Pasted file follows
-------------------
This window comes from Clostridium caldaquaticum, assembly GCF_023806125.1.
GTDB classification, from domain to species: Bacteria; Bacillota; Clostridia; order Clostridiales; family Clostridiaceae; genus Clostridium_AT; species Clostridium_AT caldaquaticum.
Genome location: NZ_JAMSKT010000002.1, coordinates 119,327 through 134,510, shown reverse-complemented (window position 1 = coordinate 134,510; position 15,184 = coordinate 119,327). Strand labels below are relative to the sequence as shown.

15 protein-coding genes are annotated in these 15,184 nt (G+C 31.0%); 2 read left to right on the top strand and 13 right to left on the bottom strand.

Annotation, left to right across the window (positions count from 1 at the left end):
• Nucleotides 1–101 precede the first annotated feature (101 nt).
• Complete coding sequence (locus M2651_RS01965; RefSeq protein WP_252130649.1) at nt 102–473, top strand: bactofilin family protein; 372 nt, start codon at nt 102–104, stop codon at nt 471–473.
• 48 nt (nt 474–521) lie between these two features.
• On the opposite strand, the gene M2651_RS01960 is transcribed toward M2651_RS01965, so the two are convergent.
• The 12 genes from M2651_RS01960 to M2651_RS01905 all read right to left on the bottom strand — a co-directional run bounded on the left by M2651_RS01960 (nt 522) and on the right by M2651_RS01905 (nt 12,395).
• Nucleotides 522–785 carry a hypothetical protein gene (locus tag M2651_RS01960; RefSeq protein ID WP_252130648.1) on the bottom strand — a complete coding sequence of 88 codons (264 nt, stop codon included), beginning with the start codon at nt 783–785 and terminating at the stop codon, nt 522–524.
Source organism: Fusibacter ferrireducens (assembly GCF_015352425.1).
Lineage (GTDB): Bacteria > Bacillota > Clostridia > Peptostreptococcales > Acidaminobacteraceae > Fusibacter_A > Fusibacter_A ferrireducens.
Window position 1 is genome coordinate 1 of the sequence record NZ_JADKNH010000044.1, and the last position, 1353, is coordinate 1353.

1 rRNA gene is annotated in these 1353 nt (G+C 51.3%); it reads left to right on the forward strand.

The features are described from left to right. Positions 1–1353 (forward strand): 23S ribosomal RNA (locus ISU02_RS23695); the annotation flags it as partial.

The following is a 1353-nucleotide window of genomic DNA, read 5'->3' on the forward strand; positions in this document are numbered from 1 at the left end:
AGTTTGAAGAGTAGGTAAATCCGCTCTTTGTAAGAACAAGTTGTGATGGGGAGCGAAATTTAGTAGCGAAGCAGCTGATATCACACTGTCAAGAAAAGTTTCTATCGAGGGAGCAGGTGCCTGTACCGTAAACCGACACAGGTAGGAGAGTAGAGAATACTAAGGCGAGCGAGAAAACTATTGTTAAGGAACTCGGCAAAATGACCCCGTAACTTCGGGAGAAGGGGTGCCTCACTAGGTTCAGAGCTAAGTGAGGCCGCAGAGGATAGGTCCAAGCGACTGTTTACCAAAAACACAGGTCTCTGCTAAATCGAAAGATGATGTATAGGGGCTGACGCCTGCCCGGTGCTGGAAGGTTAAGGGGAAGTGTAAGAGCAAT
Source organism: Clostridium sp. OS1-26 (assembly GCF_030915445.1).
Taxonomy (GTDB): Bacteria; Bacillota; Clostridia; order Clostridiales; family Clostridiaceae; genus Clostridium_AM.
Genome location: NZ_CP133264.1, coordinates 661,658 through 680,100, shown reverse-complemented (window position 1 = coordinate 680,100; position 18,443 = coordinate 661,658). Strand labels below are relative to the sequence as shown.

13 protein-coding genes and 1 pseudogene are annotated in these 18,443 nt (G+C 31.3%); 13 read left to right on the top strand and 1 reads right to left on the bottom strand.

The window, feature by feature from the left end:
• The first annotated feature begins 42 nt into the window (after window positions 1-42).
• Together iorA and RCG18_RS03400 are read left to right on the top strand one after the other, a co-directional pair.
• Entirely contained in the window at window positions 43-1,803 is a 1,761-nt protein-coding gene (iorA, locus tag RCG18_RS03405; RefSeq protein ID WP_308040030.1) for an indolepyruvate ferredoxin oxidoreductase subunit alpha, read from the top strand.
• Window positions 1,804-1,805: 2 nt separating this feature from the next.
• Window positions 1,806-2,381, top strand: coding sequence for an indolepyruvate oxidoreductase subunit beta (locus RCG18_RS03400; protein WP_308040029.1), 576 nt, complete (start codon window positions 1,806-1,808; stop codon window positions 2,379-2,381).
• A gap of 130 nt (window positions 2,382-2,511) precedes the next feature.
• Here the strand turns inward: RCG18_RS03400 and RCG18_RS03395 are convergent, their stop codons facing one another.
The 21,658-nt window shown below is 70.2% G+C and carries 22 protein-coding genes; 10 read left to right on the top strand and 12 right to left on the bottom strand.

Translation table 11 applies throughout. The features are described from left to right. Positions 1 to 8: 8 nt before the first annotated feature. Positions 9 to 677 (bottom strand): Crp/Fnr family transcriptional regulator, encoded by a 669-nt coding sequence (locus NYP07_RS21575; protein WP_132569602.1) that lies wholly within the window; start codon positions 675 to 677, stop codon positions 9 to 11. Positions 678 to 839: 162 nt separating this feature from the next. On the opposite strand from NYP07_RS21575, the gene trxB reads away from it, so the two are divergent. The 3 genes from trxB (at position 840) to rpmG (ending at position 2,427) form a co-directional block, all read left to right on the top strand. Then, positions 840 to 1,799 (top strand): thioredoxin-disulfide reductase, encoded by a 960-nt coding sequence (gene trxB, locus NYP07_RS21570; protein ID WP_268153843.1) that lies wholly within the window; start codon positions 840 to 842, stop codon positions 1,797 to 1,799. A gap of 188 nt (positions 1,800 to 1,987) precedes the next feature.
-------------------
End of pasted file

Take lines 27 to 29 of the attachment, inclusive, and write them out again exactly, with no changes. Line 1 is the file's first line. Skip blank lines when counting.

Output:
• Window positions 1,804-1,805: 2 nt separating this feature from the next.
• Window positions 1,806-2,381, top strand: coding sequence for an indolepyruvate oxidoreductase subunit beta (locus RCG18_RS03400; protein WP_308040029.1), 576 nt, complete (start codon window positions 1,806-1,808; stop codon window positions 2,379-2,381).
• A gap of 130 nt (window positions 2,382-2,511) precedes the next feature.